Director: Sharan Sharma
Writers: Sharan Sharma, Nikhil Mehrotra
Cast: Janhvi Kapoor, Pankaj Tripathi, Vineet Kumar Singh, Manav Vij, Angad Bedi
Cinematographer: Manush Nandan
Editor: Nitin Baid
Streaming on: Netflix
The phrase "the sky is the limit" was perhaps created for Gunjan Saxena, India's first female Air Force pilot to go into combat duty. She was only 24 when she put her life on the line in the Kargil War, carrying out over 40 missions. But her battle started much earlier, when as a little girl, she decided that she wanted to fly. She fought with her family, with Air Force officers who couldn't wrap their heads around a female pilot, with patriarchy so deeply entrenched in the system that there weren't even separate bathrooms for women. Gunjan Saxena is a soldier and a pioneer. Hers is an incredible story that seamlessly blends emancipation, valor, duty and patriotism.
Which makes it rich fodder for film. Gunjan Saxena: The Kargil Girl begins with a disclaimer that this is a dramatized version of the events of the flight lieutenant's life with no claims of authenticity. Once again, we are in the treacherous terrain between fact and fiction. But debutant director Sharan Sharma and his co-writer Nikhil Mehrotra take advantage of this hybrid material to create a saga that isn't startlingly innovative but high on impact. This is one of those films in which you are keenly aware that your buttons are being pushed but it's done so artfully that you relish the experience. Gunjan Saxena: The Kargil Girl might remind you of Uyare, the wonderful Malayalam film, also about a girl who loved flying, or the Hollywood film, Hidden Figures, about women who forge a path at the male-dominated NASA, but this is a full-blown, homegrown Hindi drama. I will admit that I wept copiously.
The storytelling might not be sophisticated or subtle but it's enormously satisfying. Take the opening, which thrusts us into a precarious situation in Kargil. Soldiers are injured and must be rescued. As Gunjan runs to her helicopter in slow motion with her hair in a bun, I found myself getting a little teary. It's the kind of introduction usually reserved for heroes. The film had just begun but I was already rooting for this young girl who is rushing headlong into danger.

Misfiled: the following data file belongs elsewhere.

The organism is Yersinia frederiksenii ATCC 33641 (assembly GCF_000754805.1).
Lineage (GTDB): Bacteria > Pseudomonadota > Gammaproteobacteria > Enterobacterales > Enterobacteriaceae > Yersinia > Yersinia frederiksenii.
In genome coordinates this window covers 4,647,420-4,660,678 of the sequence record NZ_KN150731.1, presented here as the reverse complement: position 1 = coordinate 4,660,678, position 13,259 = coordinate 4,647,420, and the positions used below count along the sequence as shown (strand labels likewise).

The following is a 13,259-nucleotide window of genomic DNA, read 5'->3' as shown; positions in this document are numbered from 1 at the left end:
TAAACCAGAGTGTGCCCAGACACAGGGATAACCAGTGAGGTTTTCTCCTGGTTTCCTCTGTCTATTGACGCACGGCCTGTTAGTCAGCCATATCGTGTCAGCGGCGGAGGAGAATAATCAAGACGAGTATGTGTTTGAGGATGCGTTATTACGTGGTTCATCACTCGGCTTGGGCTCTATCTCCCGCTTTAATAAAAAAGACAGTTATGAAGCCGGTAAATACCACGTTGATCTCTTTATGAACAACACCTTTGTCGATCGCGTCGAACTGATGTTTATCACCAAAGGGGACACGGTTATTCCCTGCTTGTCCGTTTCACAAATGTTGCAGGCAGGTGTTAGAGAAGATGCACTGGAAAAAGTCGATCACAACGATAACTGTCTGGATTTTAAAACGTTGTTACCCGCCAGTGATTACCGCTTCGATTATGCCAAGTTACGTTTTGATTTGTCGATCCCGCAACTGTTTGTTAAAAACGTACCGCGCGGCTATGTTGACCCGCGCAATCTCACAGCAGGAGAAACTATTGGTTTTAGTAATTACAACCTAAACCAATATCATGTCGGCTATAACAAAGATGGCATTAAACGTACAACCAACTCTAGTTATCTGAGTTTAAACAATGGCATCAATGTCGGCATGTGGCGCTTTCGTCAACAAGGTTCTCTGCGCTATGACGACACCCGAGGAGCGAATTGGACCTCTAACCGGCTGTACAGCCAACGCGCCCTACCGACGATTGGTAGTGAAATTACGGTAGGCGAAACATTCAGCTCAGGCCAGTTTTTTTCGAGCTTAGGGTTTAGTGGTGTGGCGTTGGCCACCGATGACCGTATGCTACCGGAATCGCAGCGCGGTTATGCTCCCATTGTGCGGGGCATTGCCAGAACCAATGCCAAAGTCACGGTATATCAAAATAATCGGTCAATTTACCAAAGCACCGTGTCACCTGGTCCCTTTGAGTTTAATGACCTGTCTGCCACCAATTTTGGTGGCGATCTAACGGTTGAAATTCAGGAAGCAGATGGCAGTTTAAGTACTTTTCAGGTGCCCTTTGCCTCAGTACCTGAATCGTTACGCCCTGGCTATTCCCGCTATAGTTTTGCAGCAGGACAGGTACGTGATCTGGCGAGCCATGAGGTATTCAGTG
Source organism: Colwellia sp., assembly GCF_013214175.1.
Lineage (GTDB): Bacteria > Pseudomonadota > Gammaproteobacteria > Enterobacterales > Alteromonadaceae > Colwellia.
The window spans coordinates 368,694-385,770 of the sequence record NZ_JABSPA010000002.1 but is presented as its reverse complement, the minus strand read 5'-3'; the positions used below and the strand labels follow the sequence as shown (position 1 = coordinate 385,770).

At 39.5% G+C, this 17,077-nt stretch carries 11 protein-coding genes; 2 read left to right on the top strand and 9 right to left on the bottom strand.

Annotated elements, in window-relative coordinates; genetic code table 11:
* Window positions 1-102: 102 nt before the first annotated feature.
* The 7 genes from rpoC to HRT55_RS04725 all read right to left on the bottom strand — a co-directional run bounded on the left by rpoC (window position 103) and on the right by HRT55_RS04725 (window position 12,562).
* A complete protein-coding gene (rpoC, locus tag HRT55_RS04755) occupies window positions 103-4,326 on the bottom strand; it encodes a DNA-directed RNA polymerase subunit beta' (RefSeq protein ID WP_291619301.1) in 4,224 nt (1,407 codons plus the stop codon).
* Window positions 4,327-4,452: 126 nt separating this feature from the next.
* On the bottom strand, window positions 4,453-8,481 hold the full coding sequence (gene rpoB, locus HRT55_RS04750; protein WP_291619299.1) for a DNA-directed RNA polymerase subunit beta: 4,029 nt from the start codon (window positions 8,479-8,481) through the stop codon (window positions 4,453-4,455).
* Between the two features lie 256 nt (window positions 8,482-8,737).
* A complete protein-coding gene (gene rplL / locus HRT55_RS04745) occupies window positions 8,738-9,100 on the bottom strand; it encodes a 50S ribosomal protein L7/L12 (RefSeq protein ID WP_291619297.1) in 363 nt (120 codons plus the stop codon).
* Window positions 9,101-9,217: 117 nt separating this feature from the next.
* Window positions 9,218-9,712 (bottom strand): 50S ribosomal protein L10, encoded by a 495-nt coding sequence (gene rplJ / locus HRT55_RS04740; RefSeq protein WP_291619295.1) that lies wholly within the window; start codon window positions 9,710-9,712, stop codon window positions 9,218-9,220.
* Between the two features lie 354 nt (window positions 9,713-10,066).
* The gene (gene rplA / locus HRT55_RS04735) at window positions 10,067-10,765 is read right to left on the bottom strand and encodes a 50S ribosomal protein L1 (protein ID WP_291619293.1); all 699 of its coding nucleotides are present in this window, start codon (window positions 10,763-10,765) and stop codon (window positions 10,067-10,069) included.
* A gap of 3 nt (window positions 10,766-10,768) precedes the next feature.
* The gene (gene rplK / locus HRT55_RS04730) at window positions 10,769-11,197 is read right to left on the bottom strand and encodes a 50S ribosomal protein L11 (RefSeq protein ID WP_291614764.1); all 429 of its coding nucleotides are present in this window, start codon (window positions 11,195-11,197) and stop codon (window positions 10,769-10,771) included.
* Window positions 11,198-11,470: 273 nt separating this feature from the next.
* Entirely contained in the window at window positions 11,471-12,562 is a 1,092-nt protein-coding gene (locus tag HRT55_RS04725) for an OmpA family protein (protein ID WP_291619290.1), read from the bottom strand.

The Kargil War bookends Gunjan Saxena: The Kargil Girl. Most of the story is about Gunjan fighting all odds to fulfil her dream of flying. Which is wise because the war portions aren't as strong as the rest of the film. The soaring helicopter shots, choreographed by Hollywood aerial coordinator Marc Wolff, give the film scale but the actual battle is spatially confusing and feels hurriedly staged. This film isn't about Uri-style action. It rides on the strength of the human story.
The storytelling might not be sophisticated or subtle but it's enormously satisfying
Which is what Sharan and Nikhil ace. Nikhil seems to have become Hindi cinema's specialist for women empowerment narratives – his other projects include Panga and Dangal. Like in those films, here too, he and Sharan create three-dimensional characters whose struggles are relatable – from the warm and wise supportive father to the loving but chauvinistic brother who learns to value his sister's dreams, to the affectionate but disapproving mother who wishes that Gunjan would remain within the boundaries ascribed to women.
The film is anchored by the relationship between Gunjan and her father, Anup, played with minimal fuss by Pankaj Tripathi. Here is an actor who never seems to be acting. As Anup, Pankaj radiates humanity, which makes him the right person to deliver the key message of the film – that the many shackles society puts on women are a cage which must be broken. Pankaj says this with such compassionate insistence that Gunjan has no option but to listen. Anup is closer to Jassie Gill's Prashant Sachdeva, the caring husband in Panga than Aamir Khan's Mahavir Singh Phogat in Dangal. Anup is a gentle but firm cheerleader. He's the father every girl deserves.
Thankfully, in Gunjan Saxena: The Kargil Girl, the messaging doesn't get in the way of the movie
Gunjan Saxena: The Kargil Girl demands a lot from Janhvi Kapoor, who is only one feature film old. Over the course of the film, Gunjan ages from a schoolgirl to a young woman. Janhvi is practically in every frame. There are stray scenes in which you sense that she is faltering but mostly, she holds her own against far more experienced actors, among them Vineet Kumar Singh, Manav Vij and Angad Bedi who does well as Gunjan's brother. Janhvi's youth and vulnerability serves the character. Her sincerity and determination see her through even the tougher moments. Watch her climactic scene with her brother and the range of emotions that cross her face as he speaks to her. She nails each one. Vineet, as Gunjan's superior who gaslights her at every opportunity, is also solid.
The music by Amit Trivedi doesn't infuse much into the story, apart from the plaintive 'Dori Tutt Gaiyaan', sung by Rekha Bhardwaj and written by Kausar Munir. The song unabashedly tugs at your heartstrings. But I think the film could've done without the on-the-nose 'Bharat ki Beti'. The song plays as the end credits roll by which time the film's message does not need further underlining.
But perhaps that's not true. Perhaps in a country like ours, there can't be enough messaging around women.
And thankfully, in Gunjan Saxena: The Kargil Girl, the messaging doesn't get in the way of the movie.
You can watch the film on Netflix.